The Tamahaq of the Ahaggar Mountains attests a second sense of dub-ət that seems to be isolated even within Tuareg. Foucauld glosses it (p. 153) as:
2. ("by extension") 'be able to succeed someone (to an office), by virtue of his being your maternal uncle'
3. ("by extension") 'have as maternal uncle'
It yields the equally Ahaggar-specific word tădabit "person(s) of either sex with the right to succeed to someone's suzerainty due to the latter being their maternal uncle", used in the Ahaggar instead of pan-Tuareg tegăze. Examples include (retranscribed, perhaps imperfectly):
Biska d Mənnək ăddoben Musa daɣ ăra n tăññaten.
Biska and Mennek are potential successors to Musa by virtue of being sisters' children.
Luki d Mikela ăddoben Musa kaskab.
Luki and Mikela are potential successors in suzerainty to Musa.
Barka wa-n ăkli yăddobăt akli hin Mămmădu kaskab.
Barka the slave has as maternal uncle my slave Mămmădu, in a maternal uncle-nephew relationship.
Note the very un-Berber-looking word kaskab, lacking even the characteristic Berber nominal prefix, in the latter two examples. In the not obviously related sense of "metallic part of a camel bridle", akăskabbu (Tamasheq kiskab) is attested throughout Tuareg; but kaskab, in the relevant sense, appears just as unique to the Ahaggar as this sense of dub-ət. Foucauld's entry on the term runs to three pages (pp. 918-920), with neat kinship diagrams, but starts "in the direct line of succession to suzerainty, from maternal uncle to nephew or niece (in a kinship relation of maternal uncle to child of full sister or maternal sister (when speaking of succession to suzerainty over vassals))". One might be tempted to link the first half to Tuareg kus "inherit", but the vowel and the absence of any good explanation for the second half militates against it.
Not to beat around the bush, both dub-ət and kaskab look like great candidates for non-Berber substratum vocabulary loaned into Tuareg, especially in the kinship sense. Considered from this perspective, a non-Berber comparison for the former immediately presents itself: Songhay *túbí "inherit (v.); inheritance (n.)", with its derivative *túbá "sister's child (of either sex)" (the latter may be absent in Zarma and Dendi; both are absent from Northern Songhay, which substitutes Tuareg loanwords). Reflexes of the former include Zarma, Gorwol, Hombori, Djougou túbú (in Hombori also "succeed as chief", just as in Tuareg), Gao and Timbuktu tubu (in Gao also "bequeath, leave (to)"), Kikara túbí ...; of the latter, Gorwol túbéy, Gao tubey / tuba, Hombori túbê, Kikara túbá, Timbuktu tuba. (For modern Timbuktu Heath instead documents kaaya for "inherit", but Dupuis-Yacouba recorded "toubou".)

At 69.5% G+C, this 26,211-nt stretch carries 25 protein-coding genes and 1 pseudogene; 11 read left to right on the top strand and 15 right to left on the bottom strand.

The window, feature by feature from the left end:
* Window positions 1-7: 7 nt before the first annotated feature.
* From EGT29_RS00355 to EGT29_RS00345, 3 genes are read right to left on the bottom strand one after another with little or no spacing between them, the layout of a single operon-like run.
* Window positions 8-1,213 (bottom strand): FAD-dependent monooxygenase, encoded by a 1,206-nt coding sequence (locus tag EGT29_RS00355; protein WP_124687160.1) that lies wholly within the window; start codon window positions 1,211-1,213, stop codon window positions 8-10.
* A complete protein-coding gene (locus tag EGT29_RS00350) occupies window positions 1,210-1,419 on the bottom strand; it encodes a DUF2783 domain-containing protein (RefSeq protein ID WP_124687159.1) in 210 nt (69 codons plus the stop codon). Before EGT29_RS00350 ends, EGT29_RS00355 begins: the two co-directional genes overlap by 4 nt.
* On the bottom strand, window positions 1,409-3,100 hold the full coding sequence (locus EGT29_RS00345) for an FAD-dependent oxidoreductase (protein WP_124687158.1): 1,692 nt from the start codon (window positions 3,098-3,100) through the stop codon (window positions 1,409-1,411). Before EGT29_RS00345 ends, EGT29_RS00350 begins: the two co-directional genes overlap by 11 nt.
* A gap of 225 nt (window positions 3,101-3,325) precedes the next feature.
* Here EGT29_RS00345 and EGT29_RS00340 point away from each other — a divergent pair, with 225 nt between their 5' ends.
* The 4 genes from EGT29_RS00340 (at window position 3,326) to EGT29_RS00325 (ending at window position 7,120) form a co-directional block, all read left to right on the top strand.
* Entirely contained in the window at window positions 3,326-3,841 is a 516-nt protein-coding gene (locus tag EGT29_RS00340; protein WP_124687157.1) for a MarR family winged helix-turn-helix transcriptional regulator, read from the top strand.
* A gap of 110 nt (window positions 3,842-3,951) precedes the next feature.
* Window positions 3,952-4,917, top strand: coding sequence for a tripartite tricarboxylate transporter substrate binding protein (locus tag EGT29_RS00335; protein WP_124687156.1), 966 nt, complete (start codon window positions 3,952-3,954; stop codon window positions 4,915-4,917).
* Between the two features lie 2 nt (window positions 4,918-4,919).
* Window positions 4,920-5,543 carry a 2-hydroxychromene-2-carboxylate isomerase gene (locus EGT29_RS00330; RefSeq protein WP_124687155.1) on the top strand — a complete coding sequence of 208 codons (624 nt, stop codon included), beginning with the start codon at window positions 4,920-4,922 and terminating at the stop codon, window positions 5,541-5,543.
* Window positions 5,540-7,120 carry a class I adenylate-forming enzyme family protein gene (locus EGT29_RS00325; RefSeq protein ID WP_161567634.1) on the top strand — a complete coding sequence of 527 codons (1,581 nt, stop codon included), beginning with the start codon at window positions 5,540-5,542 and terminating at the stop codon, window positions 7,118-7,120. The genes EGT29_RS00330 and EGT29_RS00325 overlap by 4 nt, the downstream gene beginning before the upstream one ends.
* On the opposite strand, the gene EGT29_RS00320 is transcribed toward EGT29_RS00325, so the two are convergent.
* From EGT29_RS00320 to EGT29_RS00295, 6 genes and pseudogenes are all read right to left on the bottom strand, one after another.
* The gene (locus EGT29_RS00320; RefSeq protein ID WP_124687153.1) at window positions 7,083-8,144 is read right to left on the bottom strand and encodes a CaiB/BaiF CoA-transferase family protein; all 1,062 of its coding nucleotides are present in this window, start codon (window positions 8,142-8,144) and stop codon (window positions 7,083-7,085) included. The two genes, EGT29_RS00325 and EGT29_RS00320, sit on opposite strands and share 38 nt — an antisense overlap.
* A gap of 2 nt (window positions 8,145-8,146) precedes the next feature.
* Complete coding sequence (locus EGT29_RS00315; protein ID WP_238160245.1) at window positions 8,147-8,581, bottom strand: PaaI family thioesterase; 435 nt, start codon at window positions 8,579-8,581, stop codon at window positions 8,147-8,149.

To my mind, a borrowing from Songhay into Tuareg looks more appealing, as I would expect a high-low tone if it came from Tuareg to reflect Tuareg stress; but the opposite direction could also be defended. Either way, however, there can be no reasonable doubt, given the good formal match and perfect semantic correspondence, that the Ahaggar forms are related to the Songhay ones. (Oddly enough, Nicolaï appears to have missed this connection in his wide-ranging hunt for Berber matches, instead focusing on Kabyle (originally Arabic) ətbəʕ "follow".) Yet their distribution is almost the opposite of what one would expect: in both groups, they are attested only in the varieties least in contact with the other. This suggests that the contact situation they reflect happened quite early, rather than being recent.
(References consulted include, for Tuareg, the dictionaries of Foucauld, Heath, and Alojaly; for Awjila, Paradisi; for cross-Berber comparison, Naït-Zerrad; for Songhay, Heath, White-Kaba, Ducroz and Charles, Zima, and Dupuis-Yacouba, not to mention Nicolaï's La force des choses.)